Wind Turbine near Rowley, County Durham
If there is one place on Skye that is loaded with photographers (and Skye has its fair share!) it has to be Sligachan, located halfway between Broadford and Portree, where the Cullins mountains dominate the landscape.
The landscape just shouts to be photographed and on my visit there were these intrepid snappers shooting the landscape from the little hill. Every one of them had a tripod, while mine laid sleeping in the boot of the car.
Possibly they were a camera club, photography workshop or a bunch of photography enthusiasts on a trip, but regardless of who they were, it was fascinating to see how they carefully viewed the landscape and went about their photography of the black Cuillins. Then they packed their gear, picked up their tripods and went back to the car park, a large number of them taking notice of the film camera i was carrying as they went by.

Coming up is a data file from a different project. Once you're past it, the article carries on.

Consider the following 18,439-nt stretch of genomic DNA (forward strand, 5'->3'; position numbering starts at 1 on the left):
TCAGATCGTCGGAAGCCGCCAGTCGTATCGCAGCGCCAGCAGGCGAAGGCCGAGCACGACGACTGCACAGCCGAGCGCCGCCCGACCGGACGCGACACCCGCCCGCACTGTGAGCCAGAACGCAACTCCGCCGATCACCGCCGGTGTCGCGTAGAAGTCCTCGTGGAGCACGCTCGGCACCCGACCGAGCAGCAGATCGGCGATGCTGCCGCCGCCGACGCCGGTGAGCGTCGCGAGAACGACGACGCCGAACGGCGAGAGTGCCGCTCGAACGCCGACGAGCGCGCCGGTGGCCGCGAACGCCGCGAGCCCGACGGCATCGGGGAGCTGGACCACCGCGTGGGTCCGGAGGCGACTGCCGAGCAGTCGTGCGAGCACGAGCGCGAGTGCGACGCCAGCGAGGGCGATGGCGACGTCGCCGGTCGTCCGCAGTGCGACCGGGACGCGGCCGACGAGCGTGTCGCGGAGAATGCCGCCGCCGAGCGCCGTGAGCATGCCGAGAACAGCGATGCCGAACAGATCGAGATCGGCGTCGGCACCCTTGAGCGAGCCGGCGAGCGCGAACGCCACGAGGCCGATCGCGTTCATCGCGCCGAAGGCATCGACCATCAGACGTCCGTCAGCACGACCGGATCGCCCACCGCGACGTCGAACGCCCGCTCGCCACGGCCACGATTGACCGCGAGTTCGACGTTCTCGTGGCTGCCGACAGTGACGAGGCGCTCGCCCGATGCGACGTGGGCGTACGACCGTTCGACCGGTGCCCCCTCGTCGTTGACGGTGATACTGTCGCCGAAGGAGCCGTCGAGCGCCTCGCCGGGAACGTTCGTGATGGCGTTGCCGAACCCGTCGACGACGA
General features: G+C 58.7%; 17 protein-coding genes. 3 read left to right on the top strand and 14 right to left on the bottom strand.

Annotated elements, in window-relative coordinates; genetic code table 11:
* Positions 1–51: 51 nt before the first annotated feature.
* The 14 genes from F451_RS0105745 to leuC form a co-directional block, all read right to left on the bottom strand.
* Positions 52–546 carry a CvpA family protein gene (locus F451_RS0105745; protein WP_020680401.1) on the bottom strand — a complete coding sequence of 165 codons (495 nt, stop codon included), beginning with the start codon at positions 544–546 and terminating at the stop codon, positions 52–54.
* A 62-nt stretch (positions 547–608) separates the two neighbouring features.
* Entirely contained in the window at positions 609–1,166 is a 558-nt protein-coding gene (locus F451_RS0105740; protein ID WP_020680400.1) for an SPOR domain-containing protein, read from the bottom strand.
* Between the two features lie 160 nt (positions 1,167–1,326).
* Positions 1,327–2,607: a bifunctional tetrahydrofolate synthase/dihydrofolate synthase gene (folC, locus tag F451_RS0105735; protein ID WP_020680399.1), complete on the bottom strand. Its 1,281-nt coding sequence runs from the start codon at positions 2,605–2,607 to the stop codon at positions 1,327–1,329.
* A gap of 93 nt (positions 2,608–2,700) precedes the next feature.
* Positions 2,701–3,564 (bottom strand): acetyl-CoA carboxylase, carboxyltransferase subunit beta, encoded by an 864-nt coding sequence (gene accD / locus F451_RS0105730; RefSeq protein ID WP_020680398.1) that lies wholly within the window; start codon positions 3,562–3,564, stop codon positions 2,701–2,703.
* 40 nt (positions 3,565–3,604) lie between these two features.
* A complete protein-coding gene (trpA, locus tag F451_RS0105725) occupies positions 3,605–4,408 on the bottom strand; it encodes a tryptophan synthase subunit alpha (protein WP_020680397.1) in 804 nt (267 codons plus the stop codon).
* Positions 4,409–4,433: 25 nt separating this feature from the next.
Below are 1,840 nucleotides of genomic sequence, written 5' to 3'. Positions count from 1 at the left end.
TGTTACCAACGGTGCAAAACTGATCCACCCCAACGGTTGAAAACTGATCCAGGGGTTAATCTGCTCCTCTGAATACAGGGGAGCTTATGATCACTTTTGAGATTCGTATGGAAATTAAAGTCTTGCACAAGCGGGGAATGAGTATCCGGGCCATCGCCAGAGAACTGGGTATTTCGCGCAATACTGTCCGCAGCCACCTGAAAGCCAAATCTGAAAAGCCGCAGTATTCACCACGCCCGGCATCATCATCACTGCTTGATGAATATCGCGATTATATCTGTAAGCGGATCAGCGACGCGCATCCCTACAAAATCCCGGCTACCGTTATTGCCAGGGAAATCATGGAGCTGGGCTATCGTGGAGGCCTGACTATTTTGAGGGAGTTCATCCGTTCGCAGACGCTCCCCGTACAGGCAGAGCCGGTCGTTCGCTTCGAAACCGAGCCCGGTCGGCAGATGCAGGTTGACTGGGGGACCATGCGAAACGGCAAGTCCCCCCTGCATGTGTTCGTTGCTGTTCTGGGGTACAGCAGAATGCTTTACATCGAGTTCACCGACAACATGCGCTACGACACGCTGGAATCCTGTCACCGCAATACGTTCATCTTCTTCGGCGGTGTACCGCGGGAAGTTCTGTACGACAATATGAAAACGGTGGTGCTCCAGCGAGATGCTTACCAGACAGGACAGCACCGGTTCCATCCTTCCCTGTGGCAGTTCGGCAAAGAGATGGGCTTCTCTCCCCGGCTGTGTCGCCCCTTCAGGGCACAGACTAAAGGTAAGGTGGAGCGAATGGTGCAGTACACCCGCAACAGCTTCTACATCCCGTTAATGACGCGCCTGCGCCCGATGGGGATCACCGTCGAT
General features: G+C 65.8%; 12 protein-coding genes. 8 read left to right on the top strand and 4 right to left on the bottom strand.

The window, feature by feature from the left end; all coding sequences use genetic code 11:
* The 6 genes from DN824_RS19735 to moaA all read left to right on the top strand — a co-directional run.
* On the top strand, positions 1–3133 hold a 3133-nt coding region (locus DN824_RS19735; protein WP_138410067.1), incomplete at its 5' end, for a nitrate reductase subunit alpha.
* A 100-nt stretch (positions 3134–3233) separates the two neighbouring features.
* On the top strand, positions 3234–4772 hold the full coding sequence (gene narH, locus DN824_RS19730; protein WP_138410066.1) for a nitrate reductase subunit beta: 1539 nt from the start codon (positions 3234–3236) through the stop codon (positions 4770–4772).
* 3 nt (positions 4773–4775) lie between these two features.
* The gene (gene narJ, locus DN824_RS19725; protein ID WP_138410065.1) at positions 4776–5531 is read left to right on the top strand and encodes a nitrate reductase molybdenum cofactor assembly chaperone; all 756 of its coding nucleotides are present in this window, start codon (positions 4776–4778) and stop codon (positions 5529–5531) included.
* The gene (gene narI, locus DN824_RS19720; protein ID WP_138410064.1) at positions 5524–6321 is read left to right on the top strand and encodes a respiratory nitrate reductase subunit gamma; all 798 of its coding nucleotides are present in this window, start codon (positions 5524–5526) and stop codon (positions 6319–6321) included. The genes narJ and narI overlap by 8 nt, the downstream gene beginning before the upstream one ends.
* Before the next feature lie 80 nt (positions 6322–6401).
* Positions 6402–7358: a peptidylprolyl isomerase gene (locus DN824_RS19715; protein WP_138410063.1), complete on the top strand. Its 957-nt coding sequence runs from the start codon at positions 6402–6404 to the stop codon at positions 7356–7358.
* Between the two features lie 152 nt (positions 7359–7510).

Just a shame I’ll probably never get to see the photographs they shot that day.
This photography project uses a coloured tintype visual style and explores local roads and fields. All of the images were shot within two miles of my former home in North Yorkshire.
Several of the images include locations that, though very close to home, I’d never visited before even though I’d lived in that area for over 35 years.
The phrase ‘a stone’s throw‘ refers to the short distances involved.
The tintype photo process, also known as a melainotype or ferrotype, dates back to the Victorian era, being at its most popular during the 1860s and 1870s.
The original Victorian process used several highly toxic ingredients including potassium cyanide as a fixer. These images were, however, taken using an iPhone and the Hipstamatic photography app.
More details about the Tintype photo process can be found HERE
[The images are best viewed with the gallery in full screen mode]